E.On takes 3bn euro hit on eurozone downturn

Electricity pylon
Image caption The German electricity provider has already been hit by Berlin's decision to phase out nuclear power

German energy firm E.On has taken a 3bn euro ($4bn, £2.5bn) charge due to exposures to troubled economies in southern and eastern Europe.

It said 2.1bn euros related to Spain and Italy, where it had cut forecasts for prices and demand, and where it expected more interventions by national regulators.

The company's share price fell 2.2% in early trading in Frankfurt.

However, E.On reaffirmed its profits forecasts for 2013.

The utility company has seen profits over the past nine months fall by three-quarters versus a year earlier, mainly due to the German government's decision to wind down the country's nuclear power industry in response to the Fukushima nuclear meltdown in Japan.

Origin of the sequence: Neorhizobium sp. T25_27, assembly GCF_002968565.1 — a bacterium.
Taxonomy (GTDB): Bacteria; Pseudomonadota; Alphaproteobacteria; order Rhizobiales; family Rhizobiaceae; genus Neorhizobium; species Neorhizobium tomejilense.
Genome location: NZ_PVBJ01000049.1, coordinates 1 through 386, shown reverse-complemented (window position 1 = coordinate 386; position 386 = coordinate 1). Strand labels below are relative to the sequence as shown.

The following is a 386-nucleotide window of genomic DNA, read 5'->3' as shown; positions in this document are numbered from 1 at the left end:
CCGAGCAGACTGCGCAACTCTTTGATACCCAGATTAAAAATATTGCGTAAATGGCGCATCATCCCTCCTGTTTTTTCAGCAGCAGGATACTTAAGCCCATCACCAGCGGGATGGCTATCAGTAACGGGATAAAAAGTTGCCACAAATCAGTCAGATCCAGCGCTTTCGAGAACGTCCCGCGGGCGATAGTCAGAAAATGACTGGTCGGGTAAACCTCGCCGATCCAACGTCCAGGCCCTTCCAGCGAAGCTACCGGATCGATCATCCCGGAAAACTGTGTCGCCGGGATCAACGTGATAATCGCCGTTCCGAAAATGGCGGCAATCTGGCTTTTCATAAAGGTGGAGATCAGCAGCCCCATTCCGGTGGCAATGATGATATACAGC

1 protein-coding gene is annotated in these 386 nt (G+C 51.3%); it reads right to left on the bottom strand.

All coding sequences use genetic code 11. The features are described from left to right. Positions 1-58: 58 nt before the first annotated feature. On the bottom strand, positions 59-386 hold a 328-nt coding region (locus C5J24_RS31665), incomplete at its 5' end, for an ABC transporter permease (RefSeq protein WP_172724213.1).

E.On said it had "a more pessimistic view on long-term power prices, regulatory interventions and reduced load hours for gas and coal power stations" in Italy and Spain.

Weaker-than-expected business in Hungary, Slovakia and the Benelux region also led to smaller impairment charges in those countries.

The charges reduce the valuation of the firm's assets, and have a one-off impact on its bottom line profits, but do not affect its cashflow.

E.On said it would now decommission some generating facilities earlier than previously planned.

Related Internet links

The BBC is not responsible for the content of external Internet sites